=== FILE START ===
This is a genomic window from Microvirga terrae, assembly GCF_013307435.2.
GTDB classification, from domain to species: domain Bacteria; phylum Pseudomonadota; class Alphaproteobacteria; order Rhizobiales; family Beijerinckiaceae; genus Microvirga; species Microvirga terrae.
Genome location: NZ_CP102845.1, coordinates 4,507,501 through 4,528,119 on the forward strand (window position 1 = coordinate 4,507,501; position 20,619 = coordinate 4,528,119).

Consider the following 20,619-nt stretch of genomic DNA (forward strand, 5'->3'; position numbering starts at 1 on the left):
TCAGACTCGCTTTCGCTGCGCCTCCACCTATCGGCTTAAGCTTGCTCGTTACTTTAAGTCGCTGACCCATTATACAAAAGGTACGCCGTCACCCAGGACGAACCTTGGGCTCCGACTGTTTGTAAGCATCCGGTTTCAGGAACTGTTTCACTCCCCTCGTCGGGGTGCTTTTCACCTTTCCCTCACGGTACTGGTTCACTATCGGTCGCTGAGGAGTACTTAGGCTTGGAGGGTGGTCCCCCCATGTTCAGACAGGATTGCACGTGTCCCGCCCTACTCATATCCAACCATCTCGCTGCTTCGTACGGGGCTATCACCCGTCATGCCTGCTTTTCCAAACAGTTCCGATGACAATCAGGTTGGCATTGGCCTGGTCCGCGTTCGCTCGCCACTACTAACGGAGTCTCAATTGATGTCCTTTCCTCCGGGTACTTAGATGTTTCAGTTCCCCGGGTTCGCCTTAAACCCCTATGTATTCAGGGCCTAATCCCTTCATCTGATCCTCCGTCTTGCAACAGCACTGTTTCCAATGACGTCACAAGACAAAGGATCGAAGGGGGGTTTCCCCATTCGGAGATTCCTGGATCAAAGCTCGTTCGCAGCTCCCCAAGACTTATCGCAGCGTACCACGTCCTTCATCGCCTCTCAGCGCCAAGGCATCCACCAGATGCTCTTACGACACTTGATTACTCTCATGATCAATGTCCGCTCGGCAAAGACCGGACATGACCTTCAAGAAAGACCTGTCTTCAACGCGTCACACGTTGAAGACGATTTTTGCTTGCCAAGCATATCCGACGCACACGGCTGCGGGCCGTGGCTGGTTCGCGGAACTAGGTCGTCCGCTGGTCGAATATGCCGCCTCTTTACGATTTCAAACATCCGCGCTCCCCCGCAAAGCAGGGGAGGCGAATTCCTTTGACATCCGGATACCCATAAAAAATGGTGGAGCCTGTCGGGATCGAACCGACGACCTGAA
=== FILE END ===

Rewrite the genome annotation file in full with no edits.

This is a genomic window from Microvirga terrae, assembly GCF_013307435.2.
GTDB classification, from domain to species: domain Bacteria; phylum Pseudomonadota; class Alphaproteobacteria; order Rhizobiales; family Beijerinckiaceae; genus Microvirga; species Microvirga terrae.
Genome location: NZ_CP102845.1, coordinates 4,507,501 through 4,528,119 on the forward strand (window position 1 = coordinate 4,507,501; position 20,619 = coordinate 4,528,119).

Consider the following 20,619-nt stretch of genomic DNA (forward strand, 5'->3'; position numbering starts at 1 on the left):
TCAGACTCGCTTTCGCTGCGCCTCCACCTATCGGCTTAAGCTTGCTCGTTACTTTAAGTCGCTGACCCATTATACAAAAGGTACGCCGTCACCCAGGACGAACCTTGGGCTCCGACTGTTTGTAAGCATCCGGTTTCAGGAACTGTTTCACTCCCCTCGTCGGGGTGCTTTTCACCTTTCCCTCACGGTACTGGTTCACTATCGGTCGCTGAGGAGTACTTAGGCTTGGAGGGTGGTCCCCCCATGTTCAGACAGGATTGCACGTGTCCCGCCCTACTCATATCCAACCATCTCGCTGCTTCGTACGGGGCTATCACCCGTCATGCCTGCTTTTCCAAACAGTTCCGATGACAATCAGGTTGGCATTGGCCTGGTCCGCGTTCGCTCGCCACTACTAACGGAGTCTCAATTGATGTCCTTTCCTCCGGGTACTTAGATGTTTCAGTTCCCCGGGTTCGCCTTAAACCCCTATGTATTCAGGGCCTAATCCCTTCATCTGATCCTCCGTCTTGCAACAGCACTGTTTCCAATGACGTCACAAGACAAAGGATCGAAGGGGGGTTTCCCCATTCGGAGATTCCTGGATCAAAGCTCGTTCGCAGCTCCCCAAGACTTATCGCAGCGTACCACGTCCTTCATCGCCTCTCAGCGCCAAGGCATCCACCAGATGCTCTTACGACACTTGATTACTCTCATGATCAATGTCCGCTCGGCAAAGACCGGACATGACCTTCAAGAAAGACCTGTCTTCAACGCGTCACACGTTGAAGACGATTTTTGCTTGCCAAGCATATCCGACGCACACGGCTGCGGGCCGTGGCTGGTTCGCGGAACTAGGTCGTCCGCTGGTCGAATATGCCGCCTCTTTACGATTTCAAACATCCGCGCTCCCCCGCAAAGCAGGGGAGGCGAATTCCTTTGACATCCGGATACCCATAAAAAATGGTGGAGCCTGTCGGGATCGAACCGACGACCTGAA